Regulator DGCA took the decision to have one-year notice period for pilots as there is shortage of commanders, according to union minister Ashok Gajapathi Raju who also observed that flights cannot be held to ransom due to non-availability of pilots. Last month, the Directorate General of Civil Aviation (DGCA) decided to extend the notice period to be served by senior pilots to one year from six months. Some pilots’ unions have voiced their opposition to the move. “The logic (of the decision) was that commanders are in short supply. Basically, that is what it is and there are no restrictions on anything else. Flights can’t be held to ransom,” Raju told PTI in a recent interview. The civil aviation minister’s response came to a query on the DGCA extending the notice period for pilots. “It has been decided that pilots working in an air transport undertaking shall give a ‘notice period’ of at least one year in respect of commanders, and six months in respect of co-pilots to the employer indicating his intention to leave the job,” the DGCA said last month.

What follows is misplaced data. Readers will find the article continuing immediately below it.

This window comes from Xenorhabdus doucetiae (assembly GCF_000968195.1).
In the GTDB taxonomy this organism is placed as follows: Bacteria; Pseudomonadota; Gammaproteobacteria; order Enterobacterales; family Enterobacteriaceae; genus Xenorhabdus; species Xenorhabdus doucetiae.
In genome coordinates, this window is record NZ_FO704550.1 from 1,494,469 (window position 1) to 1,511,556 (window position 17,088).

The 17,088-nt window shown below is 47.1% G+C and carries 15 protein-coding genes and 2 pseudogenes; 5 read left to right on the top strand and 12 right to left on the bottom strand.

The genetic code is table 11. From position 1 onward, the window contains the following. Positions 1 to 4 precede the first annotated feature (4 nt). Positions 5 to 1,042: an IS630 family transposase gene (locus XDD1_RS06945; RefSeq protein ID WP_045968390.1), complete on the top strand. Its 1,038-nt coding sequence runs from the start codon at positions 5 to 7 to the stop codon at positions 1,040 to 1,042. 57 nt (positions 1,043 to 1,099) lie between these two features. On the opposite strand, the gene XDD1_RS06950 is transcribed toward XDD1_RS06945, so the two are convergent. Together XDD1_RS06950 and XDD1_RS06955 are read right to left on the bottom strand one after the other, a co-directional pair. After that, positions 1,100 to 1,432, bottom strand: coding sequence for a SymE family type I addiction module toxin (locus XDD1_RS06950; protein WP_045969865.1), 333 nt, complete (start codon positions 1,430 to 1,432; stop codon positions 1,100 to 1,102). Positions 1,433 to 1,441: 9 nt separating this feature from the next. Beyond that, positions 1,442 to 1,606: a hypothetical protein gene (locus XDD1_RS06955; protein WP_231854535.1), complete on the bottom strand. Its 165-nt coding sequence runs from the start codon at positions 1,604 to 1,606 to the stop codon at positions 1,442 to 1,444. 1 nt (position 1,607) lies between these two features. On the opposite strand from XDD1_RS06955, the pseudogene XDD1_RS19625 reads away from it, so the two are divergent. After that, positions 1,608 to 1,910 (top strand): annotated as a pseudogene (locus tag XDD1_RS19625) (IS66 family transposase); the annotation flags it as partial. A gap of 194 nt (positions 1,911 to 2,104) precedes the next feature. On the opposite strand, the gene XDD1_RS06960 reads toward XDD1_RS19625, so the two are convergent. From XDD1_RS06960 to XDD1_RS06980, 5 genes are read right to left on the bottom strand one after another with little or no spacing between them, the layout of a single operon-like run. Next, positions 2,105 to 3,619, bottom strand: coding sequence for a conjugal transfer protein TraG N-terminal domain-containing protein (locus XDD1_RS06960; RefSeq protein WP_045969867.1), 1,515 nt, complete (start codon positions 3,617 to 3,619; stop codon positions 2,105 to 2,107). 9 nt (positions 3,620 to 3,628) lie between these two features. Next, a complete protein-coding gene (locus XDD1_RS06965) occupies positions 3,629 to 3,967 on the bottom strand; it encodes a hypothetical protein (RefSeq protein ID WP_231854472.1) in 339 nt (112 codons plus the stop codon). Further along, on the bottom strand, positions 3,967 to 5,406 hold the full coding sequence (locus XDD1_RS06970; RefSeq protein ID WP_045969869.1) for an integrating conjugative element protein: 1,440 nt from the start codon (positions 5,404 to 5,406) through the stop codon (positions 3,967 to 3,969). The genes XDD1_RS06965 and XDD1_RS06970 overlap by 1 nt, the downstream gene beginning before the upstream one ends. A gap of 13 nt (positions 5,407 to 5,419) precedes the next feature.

The notice period, however, may be reduced if the air transport undertaking provides a no-objection certificate to a pilot and accepts his resignation earlier than the period stipulated in the amended rules, as per the amended Civil Aviation Requirement (CAR). Provision of this CAR would be subject to the outcome of writ petition pending before the Delhi High Court. Sometime back, a petition was filed against the DGCA’s proposal to increase the notice period for pilots and it is pending before the court. At present, both senior and junior pilots are required to serve a six-month notice period. When the draft rules were put up for consultations, a large number of respondents had opposed the proposal to extend the notice period. “There are people for or against, we don’t go into that,” the minister said.
On pilots being miffed over DGCA citing that notice period is an HR function, Raju remarked, “I know one thing that government will not interfere. We facilitate things”. With the domestic airlines embarking on expansion plans, the demand for pilots and cabin crew across various levels is on the rise.